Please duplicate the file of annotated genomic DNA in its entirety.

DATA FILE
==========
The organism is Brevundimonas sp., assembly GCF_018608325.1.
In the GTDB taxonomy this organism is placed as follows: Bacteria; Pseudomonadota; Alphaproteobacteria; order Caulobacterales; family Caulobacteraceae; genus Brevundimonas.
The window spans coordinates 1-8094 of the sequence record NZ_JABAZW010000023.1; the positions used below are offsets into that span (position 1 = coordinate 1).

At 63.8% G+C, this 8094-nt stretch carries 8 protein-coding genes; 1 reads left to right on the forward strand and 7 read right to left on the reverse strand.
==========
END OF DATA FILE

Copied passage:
The organism is Brevundimonas sp., assembly GCF_018608325.1.
In the GTDB taxonomy this organism is placed as follows: Bacteria; Pseudomonadota; Alphaproteobacteria; order Caulobacterales; family Caulobacteraceae; genus Brevundimonas.
The window spans coordinates 1-8094 of the sequence record NZ_JABAZW010000023.1; the positions used below are offsets into that span (position 1 = coordinate 1).

At 63.8% G+C, this 8094-nt stretch carries 8 protein-coding genes; 1 reads left to right on the forward strand and 7 read right to left on the reverse strand.